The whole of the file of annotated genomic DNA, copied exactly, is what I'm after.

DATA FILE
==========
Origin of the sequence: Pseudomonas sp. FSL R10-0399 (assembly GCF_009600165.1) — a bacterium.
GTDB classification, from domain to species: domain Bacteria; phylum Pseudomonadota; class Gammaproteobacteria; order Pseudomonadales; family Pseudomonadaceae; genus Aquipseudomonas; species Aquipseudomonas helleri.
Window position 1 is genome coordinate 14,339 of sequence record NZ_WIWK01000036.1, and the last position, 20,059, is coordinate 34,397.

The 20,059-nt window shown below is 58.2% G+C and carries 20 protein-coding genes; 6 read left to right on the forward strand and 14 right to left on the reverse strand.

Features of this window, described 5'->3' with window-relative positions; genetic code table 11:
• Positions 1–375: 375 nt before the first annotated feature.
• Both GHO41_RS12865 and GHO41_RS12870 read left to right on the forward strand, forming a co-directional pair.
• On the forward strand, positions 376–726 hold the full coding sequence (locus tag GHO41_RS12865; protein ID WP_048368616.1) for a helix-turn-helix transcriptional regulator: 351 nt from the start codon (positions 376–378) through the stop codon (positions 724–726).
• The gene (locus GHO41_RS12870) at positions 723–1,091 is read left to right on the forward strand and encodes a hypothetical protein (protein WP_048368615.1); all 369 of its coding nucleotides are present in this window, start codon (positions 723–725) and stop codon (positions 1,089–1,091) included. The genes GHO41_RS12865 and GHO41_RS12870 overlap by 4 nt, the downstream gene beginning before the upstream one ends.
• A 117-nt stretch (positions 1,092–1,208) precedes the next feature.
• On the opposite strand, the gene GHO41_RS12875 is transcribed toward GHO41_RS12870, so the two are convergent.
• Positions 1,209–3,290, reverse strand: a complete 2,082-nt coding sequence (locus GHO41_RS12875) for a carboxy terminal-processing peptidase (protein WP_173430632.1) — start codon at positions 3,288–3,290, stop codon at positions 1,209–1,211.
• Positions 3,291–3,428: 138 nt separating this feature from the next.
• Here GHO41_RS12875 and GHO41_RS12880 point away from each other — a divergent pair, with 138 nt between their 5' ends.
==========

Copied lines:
Origin of the sequence: Pseudomonas sp. FSL R10-0399 (assembly GCF_009600165.1) — a bacterium.
GTDB classification, from domain to species: domain Bacteria; phylum Pseudomonadota; class Gammaproteobacteria; order Pseudomonadales; family Pseudomonadaceae; genus Aquipseudomonas; species Aquipseudomonas helleri.
Window position 1 is genome coordinate 14,339 of sequence record NZ_WIWK01000036.1, and the last position, 20,059, is coordinate 34,397.

The 20,059-nt window shown below is 58.2% G+C and carries 20 protein-coding genes; 6 read left to right on the forward strand and 14 right to left on the reverse strand.

Features of this window, described 5'->3' with window-relative positions; genetic code table 11:
• Positions 1–375: 375 nt before the first annotated feature.
• Both GHO41_RS12865 and GHO41_RS12870 read left to right on the forward strand, forming a co-directional pair.
• On the forward strand, positions 376–726 hold the full coding sequence (locus tag GHO41_RS12865; protein ID WP_048368616.1) for a helix-turn-helix transcriptional regulator: 351 nt from the start codon (positions 376–378) through the stop codon (positions 724–726).
• The gene (locus GHO41_RS12870) at positions 723–1,091 is read left to right on the forward strand and encodes a hypothetical protein (protein WP_048368615.1); all 369 of its coding nucleotides are present in this window, start codon (positions 723–725) and stop codon (positions 1,089–1,091) included. The genes GHO41_RS12865 and GHO41_RS12870 overlap by 4 nt, the downstream gene beginning before the upstream one ends.
• A 117-nt stretch (positions 1,092–1,208) precedes the next feature.
• On the opposite strand, the gene GHO41_RS12875 is transcribed toward GHO41_RS12870, so the two are convergent.
• Positions 1,209–3,290, reverse strand: a complete 2,082-nt coding sequence (locus GHO41_RS12875) for a carboxy terminal-processing peptidase (protein WP_173430632.1) — start codon at positions 3,288–3,290, stop codon at positions 1,209–1,211.
• Positions 3,291–3,428: 138 nt separating this feature from the next.
• Here GHO41_RS12875 and GHO41_RS12880 point away from each other — a divergent pair, with 138 nt between their 5' ends.